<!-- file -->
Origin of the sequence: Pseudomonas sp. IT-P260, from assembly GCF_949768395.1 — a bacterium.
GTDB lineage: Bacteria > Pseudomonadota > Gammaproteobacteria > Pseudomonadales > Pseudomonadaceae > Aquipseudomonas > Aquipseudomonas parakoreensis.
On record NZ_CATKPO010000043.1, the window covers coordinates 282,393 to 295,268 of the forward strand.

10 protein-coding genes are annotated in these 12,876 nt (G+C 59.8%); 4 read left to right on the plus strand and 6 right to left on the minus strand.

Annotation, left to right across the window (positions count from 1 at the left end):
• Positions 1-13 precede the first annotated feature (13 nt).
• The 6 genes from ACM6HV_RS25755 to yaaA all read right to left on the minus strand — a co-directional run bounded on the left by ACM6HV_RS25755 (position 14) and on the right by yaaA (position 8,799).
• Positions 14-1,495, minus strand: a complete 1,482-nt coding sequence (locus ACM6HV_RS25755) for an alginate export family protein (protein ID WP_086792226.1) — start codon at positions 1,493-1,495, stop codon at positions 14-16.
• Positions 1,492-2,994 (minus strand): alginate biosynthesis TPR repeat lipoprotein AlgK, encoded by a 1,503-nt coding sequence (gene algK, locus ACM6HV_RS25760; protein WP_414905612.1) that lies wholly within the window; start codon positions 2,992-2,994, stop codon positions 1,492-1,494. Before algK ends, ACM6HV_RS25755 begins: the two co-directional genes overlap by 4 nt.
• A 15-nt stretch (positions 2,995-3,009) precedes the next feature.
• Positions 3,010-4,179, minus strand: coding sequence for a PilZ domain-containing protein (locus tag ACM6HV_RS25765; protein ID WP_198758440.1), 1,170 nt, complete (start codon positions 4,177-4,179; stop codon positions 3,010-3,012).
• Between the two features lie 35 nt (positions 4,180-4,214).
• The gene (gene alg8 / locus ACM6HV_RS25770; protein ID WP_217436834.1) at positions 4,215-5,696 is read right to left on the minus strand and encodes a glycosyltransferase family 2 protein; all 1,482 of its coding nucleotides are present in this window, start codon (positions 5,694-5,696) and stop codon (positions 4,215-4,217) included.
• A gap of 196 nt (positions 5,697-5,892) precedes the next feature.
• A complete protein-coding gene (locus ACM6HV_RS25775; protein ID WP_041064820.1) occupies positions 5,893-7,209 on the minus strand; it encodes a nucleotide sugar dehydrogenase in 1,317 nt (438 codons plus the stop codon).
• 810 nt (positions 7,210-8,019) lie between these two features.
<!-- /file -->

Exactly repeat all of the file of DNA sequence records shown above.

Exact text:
Origin of the sequence: Pseudomonas sp. IT-P260, from assembly GCF_949768395.1 — a bacterium.
GTDB lineage: Bacteria > Pseudomonadota > Gammaproteobacteria > Pseudomonadales > Pseudomonadaceae > Aquipseudomonas > Aquipseudomonas parakoreensis.
On record NZ_CATKPO010000043.1, the window covers coordinates 282,393 to 295,268 of the forward strand.

10 protein-coding genes are annotated in these 12,876 nt (G+C 59.8%); 4 read left to right on the plus strand and 6 right to left on the minus strand.

Annotation, left to right across the window (positions count from 1 at the left end):
• Positions 1-13 precede the first annotated feature (13 nt).
• The 6 genes from ACM6HV_RS25755 to yaaA all read right to left on the minus strand — a co-directional run bounded on the left by ACM6HV_RS25755 (position 14) and on the right by yaaA (position 8,799).
• Positions 14-1,495, minus strand: a complete 1,482-nt coding sequence (locus ACM6HV_RS25755) for an alginate export family protein (protein ID WP_086792226.1) — start codon at positions 1,493-1,495, stop codon at positions 14-16.
• Positions 1,492-2,994 (minus strand): alginate biosynthesis TPR repeat lipoprotein AlgK, encoded by a 1,503-nt coding sequence (gene algK, locus ACM6HV_RS25760; protein WP_414905612.1) that lies wholly within the window; start codon positions 2,992-2,994, stop codon positions 1,492-1,494. Before algK ends, ACM6HV_RS25755 begins: the two co-directional genes overlap by 4 nt.
• A 15-nt stretch (positions 2,995-3,009) precedes the next feature.
• Positions 3,010-4,179, minus strand: coding sequence for a PilZ domain-containing protein (locus tag ACM6HV_RS25765; protein ID WP_198758440.1), 1,170 nt, complete (start codon positions 4,177-4,179; stop codon positions 3,010-3,012).
• Between the two features lie 35 nt (positions 4,180-4,214).
• The gene (gene alg8 / locus ACM6HV_RS25770; protein ID WP_217436834.1) at positions 4,215-5,696 is read right to left on the minus strand and encodes a glycosyltransferase family 2 protein; all 1,482 of its coding nucleotides are present in this window, start codon (positions 5,694-5,696) and stop codon (positions 4,215-4,217) included.
• A gap of 196 nt (positions 5,697-5,892) precedes the next feature.
• A complete protein-coding gene (locus ACM6HV_RS25775; protein ID WP_041064820.1) occupies positions 5,893-7,209 on the minus strand; it encodes a nucleotide sugar dehydrogenase in 1,317 nt (438 codons plus the stop codon).
• 810 nt (positions 7,210-8,019) lie between these two features.